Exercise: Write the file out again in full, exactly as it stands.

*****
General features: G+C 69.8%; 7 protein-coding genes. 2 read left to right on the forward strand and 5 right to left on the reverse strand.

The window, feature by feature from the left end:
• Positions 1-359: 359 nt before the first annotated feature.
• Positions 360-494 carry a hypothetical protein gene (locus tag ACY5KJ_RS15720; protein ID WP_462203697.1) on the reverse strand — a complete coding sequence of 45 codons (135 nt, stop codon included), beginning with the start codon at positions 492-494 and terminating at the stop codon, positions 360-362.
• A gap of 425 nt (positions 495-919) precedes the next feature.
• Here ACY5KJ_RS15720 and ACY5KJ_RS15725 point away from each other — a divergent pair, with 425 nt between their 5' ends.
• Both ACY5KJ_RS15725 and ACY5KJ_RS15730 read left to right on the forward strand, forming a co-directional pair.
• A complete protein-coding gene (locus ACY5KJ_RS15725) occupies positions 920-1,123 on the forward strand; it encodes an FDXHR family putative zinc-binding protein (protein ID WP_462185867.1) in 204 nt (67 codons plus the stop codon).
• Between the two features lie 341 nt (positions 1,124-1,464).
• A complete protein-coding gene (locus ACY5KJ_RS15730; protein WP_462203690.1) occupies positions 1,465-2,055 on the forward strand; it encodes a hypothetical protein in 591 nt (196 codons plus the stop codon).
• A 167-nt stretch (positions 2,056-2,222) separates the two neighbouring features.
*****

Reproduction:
General features: G+C 69.8%; 7 protein-coding genes. 2 read left to right on the forward strand and 5 right to left on the reverse strand.

The window, feature by feature from the left end:
• Positions 1-359: 359 nt before the first annotated feature.
• Positions 360-494 carry a hypothetical protein gene (locus tag ACY5KJ_RS15720; protein ID WP_462203697.1) on the reverse strand — a complete coding sequence of 45 codons (135 nt, stop codon included), beginning with the start codon at positions 492-494 and terminating at the stop codon, positions 360-362.
• A gap of 425 nt (positions 495-919) precedes the next feature.
• Here ACY5KJ_RS15720 and ACY5KJ_RS15725 point away from each other — a divergent pair, with 425 nt between their 5' ends.
• Both ACY5KJ_RS15725 and ACY5KJ_RS15730 read left to right on the forward strand, forming a co-directional pair.
• A complete protein-coding gene (locus ACY5KJ_RS15725) occupies positions 920-1,123 on the forward strand; it encodes an FDXHR family putative zinc-binding protein (protein ID WP_462185867.1) in 204 nt (67 codons plus the stop codon).
• Between the two features lie 341 nt (positions 1,124-1,464).
• A complete protein-coding gene (locus ACY5KJ_RS15730; protein WP_462203690.1) occupies positions 1,465-2,055 on the forward strand; it encodes a hypothetical protein in 591 nt (196 codons plus the stop codon).
• A 167-nt stretch (positions 2,056-2,222) separates the two neighbouring features.